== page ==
Despite the fact that climate change is accepted by the vast majority of the scientific community, it is still primarily discussed in terms relative to the question of its legitimacy. As a result, this unfortunate discourse also proves true for the discussion regarding the impact of humans on this change. In accordance with NASA and most of the world’s leading scientific organizations, this paper will assume that the scientific consensuses concerning the factuality of climate change and the human acceleration of this change are both correct. In so doing, it stands to reason that the continual questioning of these facts is an insidious squandering of valuable time. This leads one to wonder, “Is it already too late to reverse the effects of climate change?” The attributed stances regarding this particular question are as follows. Chair of the Ecological Society of America, Dr. Robert Goodland attested that it is not too late to reverse the effects of climate change. In order to accept either this claim or it’s diametrically opposed counterpart, one must assume that the ability to reverse the effects of climate change will be yielded through future innovations in science, or through massive cultural reform. Specifically, one who believes that the effects of climate change are yet reversible must be able to demonstrate that we have not yet reached a “point of no return,” or perhaps even support the claim that such a point does not even exist, and they must show that it is indeed possible to reverse the effects of climate change. The late Goodland posited that, “In fact, there is documented potential for agricultural change to bring atmospheric carbon to pre-industrial revolution levels within five years” (7). Conversely, former top climatologist at NASA, Dr. James Hansen heavily implies that it is indeed too late to reverse the effects of climate change. Again, one making this claim would have to assume that climate change is indeed reversible, but must also be able to demonstrate that there is a carbon/pollutant threshold that cannot be returned from once passed, and that we have in fact passed it. Hansen and a number of other scientists are reluctant to say that the point of no return has been passed, but say that it is conceivable that this is the case, and suggest that irreversible damage has been done and would continue to be done, even if carbon emissions were reduced to zero. Furthermore, Hansen “conclude[s] that the 2 ◦C global warming “guardrail”, affirmed in the Copenhagen Accord (2009), does not provide safety, as such warming would likely yield sea level rise of several meters along with numerous other severely disruptive consequences for human society and ecosystems” (20121). Seeing as to how we have already risen a degree Celsius in temperature, this would put the Earth either on or just past the threshold of no return. Finally, there is a more nuanced position that identifies a failing in the public perception of climate change. This final stance argues that there is not (within reason) any evidence to support the hypothesis that the effects of climate change can be reversed at all. This position takes into account the fact that we do not have technology that can circumvent the conservation of matter, and therefore must assert that we are stuck with what effects we garner from our pollution, even well beyond an eventuality when we stop polluting. For instance, an MIT study published conducted by Doctors John Sterman and Linda Sweeney states that, “GHG emissions are now about twice the rate of GHG removal from the atmosphere. GHG concentrations will therefore continue to rise even if emissions fall, stabilizing only when emissions equal removal” (213). It crucial to note that the study does not say that greenhouse gases and their effects will be reversed, but that they will only be stabilized. Though, rather than acting as a disincentive toward the reduction of carbon emission and other pollutants, this final position magnifies the urgency with which we must work toward reaching zero-emission societies.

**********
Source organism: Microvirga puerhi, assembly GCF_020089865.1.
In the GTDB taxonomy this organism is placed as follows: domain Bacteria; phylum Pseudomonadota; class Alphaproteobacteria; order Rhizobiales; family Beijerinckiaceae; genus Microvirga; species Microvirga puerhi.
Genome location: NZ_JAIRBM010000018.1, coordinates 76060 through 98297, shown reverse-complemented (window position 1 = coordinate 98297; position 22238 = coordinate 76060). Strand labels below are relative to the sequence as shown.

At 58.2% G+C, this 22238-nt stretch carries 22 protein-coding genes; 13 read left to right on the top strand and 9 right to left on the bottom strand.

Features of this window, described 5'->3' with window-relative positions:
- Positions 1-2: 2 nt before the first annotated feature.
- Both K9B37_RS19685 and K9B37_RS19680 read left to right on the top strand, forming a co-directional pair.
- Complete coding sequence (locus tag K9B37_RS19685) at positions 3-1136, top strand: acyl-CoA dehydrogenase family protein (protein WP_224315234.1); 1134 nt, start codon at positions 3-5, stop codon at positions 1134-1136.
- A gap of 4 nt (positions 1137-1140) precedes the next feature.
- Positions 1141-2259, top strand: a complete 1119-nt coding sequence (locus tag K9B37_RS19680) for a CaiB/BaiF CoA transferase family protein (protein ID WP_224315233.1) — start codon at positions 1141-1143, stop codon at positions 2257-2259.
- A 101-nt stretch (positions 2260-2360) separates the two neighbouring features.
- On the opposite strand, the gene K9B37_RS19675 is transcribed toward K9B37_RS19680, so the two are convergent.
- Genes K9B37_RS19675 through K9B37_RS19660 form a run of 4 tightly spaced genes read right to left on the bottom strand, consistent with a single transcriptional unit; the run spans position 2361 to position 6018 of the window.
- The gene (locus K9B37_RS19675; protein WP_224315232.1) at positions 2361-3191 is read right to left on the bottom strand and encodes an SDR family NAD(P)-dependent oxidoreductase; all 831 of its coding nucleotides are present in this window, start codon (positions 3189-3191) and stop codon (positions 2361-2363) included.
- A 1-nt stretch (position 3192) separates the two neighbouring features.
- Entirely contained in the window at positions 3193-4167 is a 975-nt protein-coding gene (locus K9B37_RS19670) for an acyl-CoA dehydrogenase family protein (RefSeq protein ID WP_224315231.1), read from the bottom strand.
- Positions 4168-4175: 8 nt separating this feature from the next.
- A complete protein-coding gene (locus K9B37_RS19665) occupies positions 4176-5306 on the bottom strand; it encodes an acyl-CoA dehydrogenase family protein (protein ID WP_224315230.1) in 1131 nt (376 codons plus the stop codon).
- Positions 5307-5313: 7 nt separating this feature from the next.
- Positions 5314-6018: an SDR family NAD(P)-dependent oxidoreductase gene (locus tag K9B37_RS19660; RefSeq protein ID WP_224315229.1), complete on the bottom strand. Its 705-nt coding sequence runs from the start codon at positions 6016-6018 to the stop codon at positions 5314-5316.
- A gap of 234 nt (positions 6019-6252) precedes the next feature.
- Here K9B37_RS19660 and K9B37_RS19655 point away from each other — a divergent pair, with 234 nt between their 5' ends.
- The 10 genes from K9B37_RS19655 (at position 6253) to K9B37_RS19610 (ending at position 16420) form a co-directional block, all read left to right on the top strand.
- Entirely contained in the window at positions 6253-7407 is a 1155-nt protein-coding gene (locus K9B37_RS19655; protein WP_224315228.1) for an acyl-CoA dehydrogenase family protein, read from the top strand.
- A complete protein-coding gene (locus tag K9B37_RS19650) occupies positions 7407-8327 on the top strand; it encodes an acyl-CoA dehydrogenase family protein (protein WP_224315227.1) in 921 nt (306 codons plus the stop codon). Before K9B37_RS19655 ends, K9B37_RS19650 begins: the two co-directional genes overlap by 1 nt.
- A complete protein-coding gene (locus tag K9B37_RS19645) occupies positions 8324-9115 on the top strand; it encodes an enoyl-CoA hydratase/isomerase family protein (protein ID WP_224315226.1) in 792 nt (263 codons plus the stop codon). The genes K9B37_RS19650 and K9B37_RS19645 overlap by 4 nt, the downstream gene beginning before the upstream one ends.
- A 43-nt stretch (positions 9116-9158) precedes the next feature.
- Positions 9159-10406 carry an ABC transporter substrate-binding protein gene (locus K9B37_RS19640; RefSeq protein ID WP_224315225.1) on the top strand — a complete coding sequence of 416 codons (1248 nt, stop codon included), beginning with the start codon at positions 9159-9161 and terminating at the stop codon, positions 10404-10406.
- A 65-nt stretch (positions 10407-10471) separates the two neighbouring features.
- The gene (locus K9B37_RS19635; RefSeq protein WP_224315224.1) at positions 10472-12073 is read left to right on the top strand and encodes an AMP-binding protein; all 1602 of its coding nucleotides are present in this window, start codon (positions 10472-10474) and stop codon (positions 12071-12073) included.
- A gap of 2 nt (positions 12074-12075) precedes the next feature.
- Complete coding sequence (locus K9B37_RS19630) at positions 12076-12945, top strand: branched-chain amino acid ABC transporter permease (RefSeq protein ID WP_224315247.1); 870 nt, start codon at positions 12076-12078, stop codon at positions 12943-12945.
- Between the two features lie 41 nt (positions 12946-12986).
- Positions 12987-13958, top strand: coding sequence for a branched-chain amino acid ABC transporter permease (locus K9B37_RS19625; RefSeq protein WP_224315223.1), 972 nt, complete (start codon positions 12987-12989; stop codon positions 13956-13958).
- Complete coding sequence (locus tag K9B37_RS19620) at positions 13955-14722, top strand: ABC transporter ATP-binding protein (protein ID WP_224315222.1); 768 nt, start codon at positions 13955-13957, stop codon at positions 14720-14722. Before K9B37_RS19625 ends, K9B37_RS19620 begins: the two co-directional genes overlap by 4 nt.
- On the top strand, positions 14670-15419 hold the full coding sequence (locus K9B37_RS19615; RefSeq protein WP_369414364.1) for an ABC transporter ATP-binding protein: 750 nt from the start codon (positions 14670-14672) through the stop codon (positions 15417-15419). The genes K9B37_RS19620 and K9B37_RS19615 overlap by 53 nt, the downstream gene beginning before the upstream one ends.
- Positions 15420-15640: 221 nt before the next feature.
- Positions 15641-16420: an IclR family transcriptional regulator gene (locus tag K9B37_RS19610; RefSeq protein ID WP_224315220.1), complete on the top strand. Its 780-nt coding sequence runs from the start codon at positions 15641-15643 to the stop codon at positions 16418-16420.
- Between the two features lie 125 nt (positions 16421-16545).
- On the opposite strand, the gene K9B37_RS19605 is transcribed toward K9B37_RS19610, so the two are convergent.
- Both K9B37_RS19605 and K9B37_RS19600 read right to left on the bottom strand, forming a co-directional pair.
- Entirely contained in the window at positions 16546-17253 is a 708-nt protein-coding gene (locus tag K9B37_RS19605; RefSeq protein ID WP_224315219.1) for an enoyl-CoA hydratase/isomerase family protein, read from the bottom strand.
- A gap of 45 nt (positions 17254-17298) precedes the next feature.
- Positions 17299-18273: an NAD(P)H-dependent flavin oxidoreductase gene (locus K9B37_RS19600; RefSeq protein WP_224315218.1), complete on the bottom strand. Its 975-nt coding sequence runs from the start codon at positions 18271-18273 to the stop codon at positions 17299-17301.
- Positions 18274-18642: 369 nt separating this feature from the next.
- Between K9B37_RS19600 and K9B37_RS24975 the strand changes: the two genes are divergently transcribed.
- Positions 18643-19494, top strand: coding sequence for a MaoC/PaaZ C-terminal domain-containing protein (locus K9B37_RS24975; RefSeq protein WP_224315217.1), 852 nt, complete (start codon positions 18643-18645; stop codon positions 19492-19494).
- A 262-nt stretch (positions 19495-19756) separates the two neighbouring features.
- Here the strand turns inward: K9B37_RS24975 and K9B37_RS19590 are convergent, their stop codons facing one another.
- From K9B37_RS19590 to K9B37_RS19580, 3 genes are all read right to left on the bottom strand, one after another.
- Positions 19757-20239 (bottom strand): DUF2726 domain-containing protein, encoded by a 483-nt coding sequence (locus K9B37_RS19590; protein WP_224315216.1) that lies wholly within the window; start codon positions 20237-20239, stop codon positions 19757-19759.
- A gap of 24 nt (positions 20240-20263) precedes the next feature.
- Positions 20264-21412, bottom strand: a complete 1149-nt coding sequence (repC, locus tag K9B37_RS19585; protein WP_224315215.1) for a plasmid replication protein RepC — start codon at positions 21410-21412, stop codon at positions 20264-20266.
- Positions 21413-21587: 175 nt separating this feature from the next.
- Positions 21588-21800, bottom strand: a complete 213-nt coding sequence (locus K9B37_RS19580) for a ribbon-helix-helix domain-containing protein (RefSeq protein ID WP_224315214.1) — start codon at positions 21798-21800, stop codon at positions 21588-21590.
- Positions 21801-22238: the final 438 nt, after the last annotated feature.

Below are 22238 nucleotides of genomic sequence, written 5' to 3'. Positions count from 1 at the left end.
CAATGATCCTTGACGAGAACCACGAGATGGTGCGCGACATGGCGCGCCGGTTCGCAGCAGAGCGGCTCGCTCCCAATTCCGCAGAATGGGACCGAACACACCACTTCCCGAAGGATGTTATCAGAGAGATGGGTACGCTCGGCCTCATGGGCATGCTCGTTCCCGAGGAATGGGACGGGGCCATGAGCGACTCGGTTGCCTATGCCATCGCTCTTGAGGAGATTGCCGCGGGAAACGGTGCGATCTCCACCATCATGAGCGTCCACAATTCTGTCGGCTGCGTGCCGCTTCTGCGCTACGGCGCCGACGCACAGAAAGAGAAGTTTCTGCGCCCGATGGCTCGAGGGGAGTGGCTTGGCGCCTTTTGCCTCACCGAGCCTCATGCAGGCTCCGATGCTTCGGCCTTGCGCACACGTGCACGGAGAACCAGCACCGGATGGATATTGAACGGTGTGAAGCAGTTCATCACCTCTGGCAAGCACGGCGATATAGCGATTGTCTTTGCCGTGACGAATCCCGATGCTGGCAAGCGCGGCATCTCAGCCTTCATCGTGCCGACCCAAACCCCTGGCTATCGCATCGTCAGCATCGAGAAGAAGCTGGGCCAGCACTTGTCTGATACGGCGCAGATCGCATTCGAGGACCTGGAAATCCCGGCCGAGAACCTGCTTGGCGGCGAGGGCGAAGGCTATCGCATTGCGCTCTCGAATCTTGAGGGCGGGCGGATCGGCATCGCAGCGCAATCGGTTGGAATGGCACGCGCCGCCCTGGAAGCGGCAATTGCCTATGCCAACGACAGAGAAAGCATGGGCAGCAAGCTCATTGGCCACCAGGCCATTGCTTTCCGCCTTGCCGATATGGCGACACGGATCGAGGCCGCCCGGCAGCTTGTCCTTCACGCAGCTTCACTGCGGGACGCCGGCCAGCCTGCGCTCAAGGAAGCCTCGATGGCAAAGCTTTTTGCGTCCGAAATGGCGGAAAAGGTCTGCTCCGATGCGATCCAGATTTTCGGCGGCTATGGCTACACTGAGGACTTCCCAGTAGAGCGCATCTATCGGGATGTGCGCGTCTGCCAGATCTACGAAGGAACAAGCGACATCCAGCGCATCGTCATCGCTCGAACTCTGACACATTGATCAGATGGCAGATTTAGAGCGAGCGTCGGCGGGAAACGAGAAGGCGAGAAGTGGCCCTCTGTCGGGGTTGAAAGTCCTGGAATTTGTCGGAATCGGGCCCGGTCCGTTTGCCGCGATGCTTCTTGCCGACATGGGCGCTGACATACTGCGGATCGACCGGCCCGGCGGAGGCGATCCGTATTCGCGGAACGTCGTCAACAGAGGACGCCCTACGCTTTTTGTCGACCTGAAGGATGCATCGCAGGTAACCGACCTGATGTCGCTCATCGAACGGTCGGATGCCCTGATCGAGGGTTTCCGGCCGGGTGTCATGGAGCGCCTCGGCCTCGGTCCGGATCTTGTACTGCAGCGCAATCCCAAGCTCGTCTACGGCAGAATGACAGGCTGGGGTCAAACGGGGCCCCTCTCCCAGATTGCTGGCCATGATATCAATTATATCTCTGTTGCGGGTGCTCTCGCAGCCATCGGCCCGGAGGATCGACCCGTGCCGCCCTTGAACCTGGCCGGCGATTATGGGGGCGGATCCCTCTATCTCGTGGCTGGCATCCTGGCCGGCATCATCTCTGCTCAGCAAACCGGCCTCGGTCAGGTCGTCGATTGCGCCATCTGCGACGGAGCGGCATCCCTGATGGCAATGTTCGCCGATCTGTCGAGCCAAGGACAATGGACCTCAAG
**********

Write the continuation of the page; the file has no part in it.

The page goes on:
The position of Doctors John Sternman and Linda Sweeney is the most reasonable and ethical to hold. There is no evidence-based reasoning that can lead one to believe that humans presently have the power to beneficially alter global weather patterns -whether we have induced them or not- and to suggest otherwise would simply be dishonest. However, it is not too late to stop the trend that we have created, as the climate has not yet been raised beyond levels that would be consistent with reasonable living conditions. If it is correct to assume that the effects of climate change cannot be reversed, then it is imperative that humans process their actions beginning from this intellectual stance, but if the effects of climate change can, in fact, be reversed, then action in accordance with this position would only yield the best possible outcome from which a reversal could begin. And the solutions that one would come to from this view are multiplicitous: an increase in Bill Nye-caliber efforts to raise awareness and to reduce climate change denial, imposing a carbon fee or tax, and increased advocacy on the behalf of the informed are all potential, and necessary, solutions for our impending climate crisis.